No questions were asked -- even from MSNBC's Mika Brzezinski and Joe Scarborough, who interviewed the event moderators and organizers -- about what candidates would do about marital poverty.
In addition to irresponsibly misrepresenting the poor, the summit's participants also dangerously distorted the impact of programs created during the "War on Poverty."
Despite their presidential aspirations, many of the candidates rejected the idea that the federal government should play an active role in alleviating poverty in America. Some, like New Jersey Gov. Chris Christie, falsely suggested that these programs -- which have actually kept millions out of poverty -- have only given Americans "the choice of earning more money on the couch than getting a job." This off-hand dismissal of federal programs' success has also been a go-to tactic among right-wing media for years.
In reality, the social safety net has lifted millions of people out of poverty. In 2014, Social Security, the Earned Income Tax Credit, SNAP, and federal housing subsidies together protected more than 40 million Americans from poverty. But that didn't keep many speakers at the Kemp Forum from unfairly labeling such programs -- including SNAP and other nutritional assistance programs -- as failures.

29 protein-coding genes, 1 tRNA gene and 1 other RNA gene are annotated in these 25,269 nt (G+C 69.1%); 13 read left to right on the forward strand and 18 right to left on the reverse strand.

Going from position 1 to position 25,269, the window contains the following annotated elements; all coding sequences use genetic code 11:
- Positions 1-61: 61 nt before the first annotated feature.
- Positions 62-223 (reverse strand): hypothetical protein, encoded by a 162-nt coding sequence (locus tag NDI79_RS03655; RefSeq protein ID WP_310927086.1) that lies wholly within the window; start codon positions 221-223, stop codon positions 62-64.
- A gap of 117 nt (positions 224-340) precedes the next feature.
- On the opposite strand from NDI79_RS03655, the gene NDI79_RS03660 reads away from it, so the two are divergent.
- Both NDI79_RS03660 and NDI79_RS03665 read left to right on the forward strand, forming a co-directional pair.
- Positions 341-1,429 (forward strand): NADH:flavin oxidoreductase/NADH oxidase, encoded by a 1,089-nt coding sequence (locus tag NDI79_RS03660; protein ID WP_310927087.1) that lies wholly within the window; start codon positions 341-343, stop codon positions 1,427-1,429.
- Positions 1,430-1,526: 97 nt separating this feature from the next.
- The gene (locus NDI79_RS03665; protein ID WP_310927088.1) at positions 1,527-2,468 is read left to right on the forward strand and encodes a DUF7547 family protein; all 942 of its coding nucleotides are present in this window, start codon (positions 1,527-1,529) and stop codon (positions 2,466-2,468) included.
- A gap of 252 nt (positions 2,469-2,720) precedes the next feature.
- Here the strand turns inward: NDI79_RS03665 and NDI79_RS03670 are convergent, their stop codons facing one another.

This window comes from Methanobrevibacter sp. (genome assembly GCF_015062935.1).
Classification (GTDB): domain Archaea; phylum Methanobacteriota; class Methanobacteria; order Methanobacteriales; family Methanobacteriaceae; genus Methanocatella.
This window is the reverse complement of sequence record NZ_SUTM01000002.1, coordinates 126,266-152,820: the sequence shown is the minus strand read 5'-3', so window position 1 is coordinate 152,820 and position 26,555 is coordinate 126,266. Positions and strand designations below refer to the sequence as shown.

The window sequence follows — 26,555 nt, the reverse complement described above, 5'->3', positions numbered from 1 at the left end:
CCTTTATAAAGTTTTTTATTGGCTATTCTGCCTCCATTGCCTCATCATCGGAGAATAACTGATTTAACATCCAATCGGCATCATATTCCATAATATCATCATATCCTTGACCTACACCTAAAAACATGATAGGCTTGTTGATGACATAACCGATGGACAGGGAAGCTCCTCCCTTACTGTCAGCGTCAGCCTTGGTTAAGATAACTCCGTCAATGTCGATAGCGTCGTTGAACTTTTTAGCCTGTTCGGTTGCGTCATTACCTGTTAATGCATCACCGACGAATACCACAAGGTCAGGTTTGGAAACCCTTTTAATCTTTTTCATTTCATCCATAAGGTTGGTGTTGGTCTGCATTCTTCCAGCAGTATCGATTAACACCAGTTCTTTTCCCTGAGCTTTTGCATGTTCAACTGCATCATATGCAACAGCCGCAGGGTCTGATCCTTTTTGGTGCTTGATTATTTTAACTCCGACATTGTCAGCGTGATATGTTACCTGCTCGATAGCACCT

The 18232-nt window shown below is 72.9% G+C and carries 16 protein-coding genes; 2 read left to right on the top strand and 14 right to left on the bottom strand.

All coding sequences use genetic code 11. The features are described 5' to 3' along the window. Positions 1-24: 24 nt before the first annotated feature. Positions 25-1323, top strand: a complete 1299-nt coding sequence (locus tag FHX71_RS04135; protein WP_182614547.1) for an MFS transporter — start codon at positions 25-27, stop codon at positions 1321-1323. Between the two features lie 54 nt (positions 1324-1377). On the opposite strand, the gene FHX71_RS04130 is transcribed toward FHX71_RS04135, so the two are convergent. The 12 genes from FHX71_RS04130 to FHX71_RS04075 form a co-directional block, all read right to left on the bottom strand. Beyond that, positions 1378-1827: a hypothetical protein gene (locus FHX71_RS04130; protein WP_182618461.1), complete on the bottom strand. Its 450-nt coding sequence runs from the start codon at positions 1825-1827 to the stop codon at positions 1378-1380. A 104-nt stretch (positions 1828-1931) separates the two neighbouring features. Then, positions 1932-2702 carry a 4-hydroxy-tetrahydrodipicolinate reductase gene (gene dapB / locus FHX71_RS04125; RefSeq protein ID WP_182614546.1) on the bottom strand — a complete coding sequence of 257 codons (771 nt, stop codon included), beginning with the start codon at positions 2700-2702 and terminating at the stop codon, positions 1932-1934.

The candidates also uniformly opposed raising the federal minimum wage, despite consistently demanding that more well-paying jobs be created. This counterintuitive stance is based on easily debunked fearmongering -- straight from the right-wing media noise machine -- that raising the minimum wage would kill jobs. In fact, study after study has shown that raising minimum wages has a positive or neutral impact on the job market and employment overall.